On May 16, 1988, plaintiff filed this lawsuit under the Age Discrimination in Employment Act ("ADEA"), 29 U.S.C. §§ 621-34. In it he claims that defendant forced him into early retirement because of his age, in violation of the ADEA. Defendant has put forth several arguments in support of its motion for summary judgment. First, defendant contends that plaintiff has produced no evidence from which a jury could reasonably conclude that defendant intended to discriminate on the basis of age. Secondly, defendant argues that, by offering plaintiff's declining sales as a legitimate reason for its actions, it shifted the burden of proof to plaintiff to demonstrate that the articulated reason was a mere pretext for discrimination. Defendant asserts that plaintiff has failed to meet this burden. Finally, defendant contends that plaintiff has no cause of action under the ADEA because he was not actually discharged. Plaintiff does not respond directly to any of these arguments, but contends, generally, that summary judgment is inappropriate because he has made out a prima facie case of age discrimination, and because material issues of fact remain as to whether he was performing his job adequately. Both sides have submitted briefs on the issue of what effect the recent Supreme Court decision in Price Waterhouse v. Hopkins, 490 U.S. 228, 109 S. Ct. 1775, 104 L. Ed. 2d 268 (1989), has on this case. We have considered all the materials filed by the parties, and we find that defendant's motion for summary judgment should be granted.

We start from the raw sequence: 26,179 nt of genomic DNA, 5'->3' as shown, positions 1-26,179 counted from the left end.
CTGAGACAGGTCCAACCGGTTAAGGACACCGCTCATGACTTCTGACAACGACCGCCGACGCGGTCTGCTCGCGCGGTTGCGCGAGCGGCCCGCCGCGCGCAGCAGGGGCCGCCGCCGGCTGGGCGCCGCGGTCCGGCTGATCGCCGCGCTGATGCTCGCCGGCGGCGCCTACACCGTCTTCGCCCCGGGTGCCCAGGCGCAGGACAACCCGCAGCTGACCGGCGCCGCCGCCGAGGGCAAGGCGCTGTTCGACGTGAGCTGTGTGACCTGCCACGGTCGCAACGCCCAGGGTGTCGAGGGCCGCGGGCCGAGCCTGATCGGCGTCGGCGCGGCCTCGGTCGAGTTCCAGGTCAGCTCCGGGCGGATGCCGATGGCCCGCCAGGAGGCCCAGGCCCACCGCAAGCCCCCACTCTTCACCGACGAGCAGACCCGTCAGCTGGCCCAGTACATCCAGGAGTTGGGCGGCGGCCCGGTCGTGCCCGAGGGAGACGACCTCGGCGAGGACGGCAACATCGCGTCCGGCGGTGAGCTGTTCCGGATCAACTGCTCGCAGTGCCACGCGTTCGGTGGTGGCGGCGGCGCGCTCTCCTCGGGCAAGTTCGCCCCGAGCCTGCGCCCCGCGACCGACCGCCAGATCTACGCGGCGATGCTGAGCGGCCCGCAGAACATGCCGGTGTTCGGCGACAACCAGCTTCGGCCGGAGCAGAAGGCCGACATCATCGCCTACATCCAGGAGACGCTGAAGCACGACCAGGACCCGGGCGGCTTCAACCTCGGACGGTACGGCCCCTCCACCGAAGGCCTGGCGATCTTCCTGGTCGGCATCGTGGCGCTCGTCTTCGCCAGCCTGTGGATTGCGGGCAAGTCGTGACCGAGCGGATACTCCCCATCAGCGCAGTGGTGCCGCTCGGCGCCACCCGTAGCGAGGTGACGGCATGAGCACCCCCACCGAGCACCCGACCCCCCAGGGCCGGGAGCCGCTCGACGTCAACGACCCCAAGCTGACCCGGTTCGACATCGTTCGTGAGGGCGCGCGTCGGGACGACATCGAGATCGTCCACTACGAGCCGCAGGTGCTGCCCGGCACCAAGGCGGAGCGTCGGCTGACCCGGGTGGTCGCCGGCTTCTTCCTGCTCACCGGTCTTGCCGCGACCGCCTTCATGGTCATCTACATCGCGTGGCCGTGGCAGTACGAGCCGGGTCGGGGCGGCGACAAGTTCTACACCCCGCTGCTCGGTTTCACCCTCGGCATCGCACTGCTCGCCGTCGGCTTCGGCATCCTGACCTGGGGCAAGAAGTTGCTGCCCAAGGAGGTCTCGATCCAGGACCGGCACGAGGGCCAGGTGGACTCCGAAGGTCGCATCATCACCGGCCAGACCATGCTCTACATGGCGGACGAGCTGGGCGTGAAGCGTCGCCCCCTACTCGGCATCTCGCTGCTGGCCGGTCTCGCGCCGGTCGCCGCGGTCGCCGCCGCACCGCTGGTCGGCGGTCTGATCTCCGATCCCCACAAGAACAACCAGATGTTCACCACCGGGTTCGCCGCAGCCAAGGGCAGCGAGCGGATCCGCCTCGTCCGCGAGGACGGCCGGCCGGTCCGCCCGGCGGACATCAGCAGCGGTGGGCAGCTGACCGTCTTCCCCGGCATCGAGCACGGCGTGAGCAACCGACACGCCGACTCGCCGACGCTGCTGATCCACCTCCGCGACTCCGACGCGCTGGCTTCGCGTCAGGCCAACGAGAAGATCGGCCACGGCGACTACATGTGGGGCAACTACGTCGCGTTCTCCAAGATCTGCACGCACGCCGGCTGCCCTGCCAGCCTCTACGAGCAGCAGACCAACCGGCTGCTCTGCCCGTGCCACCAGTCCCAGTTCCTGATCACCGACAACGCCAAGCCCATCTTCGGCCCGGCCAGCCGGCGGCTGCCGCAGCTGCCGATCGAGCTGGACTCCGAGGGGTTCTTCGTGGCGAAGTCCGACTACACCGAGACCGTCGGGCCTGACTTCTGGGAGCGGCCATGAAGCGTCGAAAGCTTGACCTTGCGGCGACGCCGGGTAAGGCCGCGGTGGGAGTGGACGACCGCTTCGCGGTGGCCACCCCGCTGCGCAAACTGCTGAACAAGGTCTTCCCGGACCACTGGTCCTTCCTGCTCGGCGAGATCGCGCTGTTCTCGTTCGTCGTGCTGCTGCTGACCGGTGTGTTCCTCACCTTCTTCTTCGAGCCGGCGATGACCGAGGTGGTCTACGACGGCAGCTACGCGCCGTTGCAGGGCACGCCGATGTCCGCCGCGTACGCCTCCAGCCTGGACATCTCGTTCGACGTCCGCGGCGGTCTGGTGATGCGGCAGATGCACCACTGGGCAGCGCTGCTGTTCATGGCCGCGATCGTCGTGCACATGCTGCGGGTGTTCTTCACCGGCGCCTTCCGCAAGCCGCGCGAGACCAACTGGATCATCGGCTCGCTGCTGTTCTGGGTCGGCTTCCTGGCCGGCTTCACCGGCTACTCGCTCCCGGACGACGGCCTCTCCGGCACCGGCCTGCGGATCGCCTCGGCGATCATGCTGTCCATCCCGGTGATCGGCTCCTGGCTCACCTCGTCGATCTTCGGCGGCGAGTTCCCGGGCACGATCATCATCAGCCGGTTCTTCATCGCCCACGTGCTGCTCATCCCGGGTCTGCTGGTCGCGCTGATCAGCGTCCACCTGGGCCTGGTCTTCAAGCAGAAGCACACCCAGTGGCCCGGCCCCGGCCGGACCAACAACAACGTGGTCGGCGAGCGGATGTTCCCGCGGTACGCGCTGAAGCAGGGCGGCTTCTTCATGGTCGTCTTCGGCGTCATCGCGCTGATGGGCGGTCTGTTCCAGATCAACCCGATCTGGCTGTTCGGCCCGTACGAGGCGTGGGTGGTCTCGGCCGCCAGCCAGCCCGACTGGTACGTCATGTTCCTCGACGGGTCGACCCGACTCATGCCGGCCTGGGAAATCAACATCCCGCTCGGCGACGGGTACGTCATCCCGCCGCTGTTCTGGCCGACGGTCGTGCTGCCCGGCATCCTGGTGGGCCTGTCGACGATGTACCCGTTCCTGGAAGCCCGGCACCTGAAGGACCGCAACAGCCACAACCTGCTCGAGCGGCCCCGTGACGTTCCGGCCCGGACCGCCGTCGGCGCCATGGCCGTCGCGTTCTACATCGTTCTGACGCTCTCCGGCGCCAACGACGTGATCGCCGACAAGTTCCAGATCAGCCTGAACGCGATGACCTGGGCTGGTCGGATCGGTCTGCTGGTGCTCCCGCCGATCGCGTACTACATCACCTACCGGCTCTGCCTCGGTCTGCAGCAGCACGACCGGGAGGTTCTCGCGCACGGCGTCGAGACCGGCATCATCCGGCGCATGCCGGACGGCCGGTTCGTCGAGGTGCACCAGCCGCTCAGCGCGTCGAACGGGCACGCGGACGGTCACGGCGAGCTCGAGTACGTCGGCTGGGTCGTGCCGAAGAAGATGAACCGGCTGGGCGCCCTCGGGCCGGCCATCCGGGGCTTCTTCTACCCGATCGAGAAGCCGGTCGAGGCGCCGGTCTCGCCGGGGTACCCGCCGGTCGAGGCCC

A. Effect of Price Waterhouse v. ...